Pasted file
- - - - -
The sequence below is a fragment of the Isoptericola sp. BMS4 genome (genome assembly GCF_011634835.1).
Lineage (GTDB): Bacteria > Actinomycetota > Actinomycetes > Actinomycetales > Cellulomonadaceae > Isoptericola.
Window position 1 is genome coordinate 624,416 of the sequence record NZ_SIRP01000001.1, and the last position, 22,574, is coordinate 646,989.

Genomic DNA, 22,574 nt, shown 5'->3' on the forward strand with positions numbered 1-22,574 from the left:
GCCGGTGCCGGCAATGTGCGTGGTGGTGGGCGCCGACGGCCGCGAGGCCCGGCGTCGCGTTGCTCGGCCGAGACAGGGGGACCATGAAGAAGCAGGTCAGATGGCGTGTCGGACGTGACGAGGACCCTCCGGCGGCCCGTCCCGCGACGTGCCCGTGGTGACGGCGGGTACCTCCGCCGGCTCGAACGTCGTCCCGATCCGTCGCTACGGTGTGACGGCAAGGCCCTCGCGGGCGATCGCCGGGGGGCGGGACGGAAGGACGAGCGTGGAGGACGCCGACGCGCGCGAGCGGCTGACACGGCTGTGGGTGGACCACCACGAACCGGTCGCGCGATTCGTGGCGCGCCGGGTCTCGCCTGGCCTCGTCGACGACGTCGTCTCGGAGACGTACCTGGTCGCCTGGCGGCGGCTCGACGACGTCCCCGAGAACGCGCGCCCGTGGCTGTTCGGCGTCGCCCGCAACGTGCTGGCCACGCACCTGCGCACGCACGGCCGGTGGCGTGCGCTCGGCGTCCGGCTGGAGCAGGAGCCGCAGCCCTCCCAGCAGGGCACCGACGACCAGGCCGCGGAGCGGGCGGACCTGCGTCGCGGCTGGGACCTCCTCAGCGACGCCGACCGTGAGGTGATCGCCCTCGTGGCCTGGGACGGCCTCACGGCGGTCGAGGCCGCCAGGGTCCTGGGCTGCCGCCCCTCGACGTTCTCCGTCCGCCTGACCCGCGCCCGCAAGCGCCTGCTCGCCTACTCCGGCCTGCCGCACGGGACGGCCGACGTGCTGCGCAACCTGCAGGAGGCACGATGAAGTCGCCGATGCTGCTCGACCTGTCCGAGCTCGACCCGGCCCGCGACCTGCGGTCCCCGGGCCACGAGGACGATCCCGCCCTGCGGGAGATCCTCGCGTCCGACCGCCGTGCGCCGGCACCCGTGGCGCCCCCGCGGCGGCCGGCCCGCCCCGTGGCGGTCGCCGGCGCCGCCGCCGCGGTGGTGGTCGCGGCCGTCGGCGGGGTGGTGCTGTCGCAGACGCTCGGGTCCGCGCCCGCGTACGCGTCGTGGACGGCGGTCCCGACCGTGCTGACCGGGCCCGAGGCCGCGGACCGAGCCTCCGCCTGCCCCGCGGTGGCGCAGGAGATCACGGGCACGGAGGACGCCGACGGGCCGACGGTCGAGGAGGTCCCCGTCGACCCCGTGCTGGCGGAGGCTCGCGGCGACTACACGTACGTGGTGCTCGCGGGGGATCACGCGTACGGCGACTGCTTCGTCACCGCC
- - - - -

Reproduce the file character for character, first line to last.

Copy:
The sequence below is a fragment of the Isoptericola sp. BMS4 genome (genome assembly GCF_011634835.1).
Lineage (GTDB): Bacteria > Actinomycetota > Actinomycetes > Actinomycetales > Cellulomonadaceae > Isoptericola.
Window position 1 is genome coordinate 624,416 of the sequence record NZ_SIRP01000001.1, and the last position, 22,574, is coordinate 646,989.

Genomic DNA, 22,574 nt, shown 5'->3' on the forward strand with positions numbered 1-22,574 from the left:
GCCGGTGCCGGCAATGTGCGTGGTGGTGGGCGCCGACGGCCGCGAGGCCCGGCGTCGCGTTGCTCGGCCGAGACAGGGGGACCATGAAGAAGCAGGTCAGATGGCGTGTCGGACGTGACGAGGACCCTCCGGCGGCCCGTCCCGCGACGTGCCCGTGGTGACGGCGGGTACCTCCGCCGGCTCGAACGTCGTCCCGATCCGTCGCTACGGTGTGACGGCAAGGCCCTCGCGGGCGATCGCCGGGGGGCGGGACGGAAGGACGAGCGTGGAGGACGCCGACGCGCGCGAGCGGCTGACACGGCTGTGGGTGGACCACCACGAACCGGTCGCGCGATTCGTGGCGCGCCGGGTCTCGCCTGGCCTCGTCGACGACGTCGTCTCGGAGACGTACCTGGTCGCCTGGCGGCGGCTCGACGACGTCCCCGAGAACGCGCGCCCGTGGCTGTTCGGCGTCGCCCGCAACGTGCTGGCCACGCACCTGCGCACGCACGGCCGGTGGCGTGCGCTCGGCGTCCGGCTGGAGCAGGAGCCGCAGCCCTCCCAGCAGGGCACCGACGACCAGGCCGCGGAGCGGGCGGACCTGCGTCGCGGCTGGGACCTCCTCAGCGACGCCGACCGTGAGGTGATCGCCCTCGTGGCCTGGGACGGCCTCACGGCGGTCGAGGCCGCCAGGGTCCTGGGCTGCCGCCCCTCGACGTTCTCCGTCCGCCTGACCCGCGCCCGCAAGCGCCTGCTCGCCTACTCCGGCCTGCCGCACGGGACGGCCGACGTGCTGCGCAACCTGCAGGAGGCACGATGAAGTCGCCGATGCTGCTCGACCTGTCCGAGCTCGACCCGGCCCGCGACCTGCGGTCCCCGGGCCACGAGGACGATCCCGCCCTGCGGGAGATCCTCGCGTCCGACCGCCGTGCGCCGGCACCCGTGGCGCCCCCGCGGCGGCCGGCCCGCCCCGTGGCGGTCGCCGGCGCCGCCGCCGCGGTGGTGGTCGCGGCCGTCGGCGGGGTGGTGCTGTCGCAGACGCTCGGGTCCGCGCCCGCGTACGCGTCGTGGACGGCGGTCCCGACCGTGCTGACCGGGCCCGAGGCCGCGGACCGAGCCTCCGCCTGCCCCGCGGTGGCGCAGGAGATCACGGGCACGGAGGACGCCGACGGGCCGACGGTCGAGGAGGTCCCCGTCGACCCCGTGCTGGCGGAGGCTCGCGGCGACTACACGTACGTGGTGCTCGCGGGGGATCACGCGTACGGCGACTGCTTCGTCACCGCC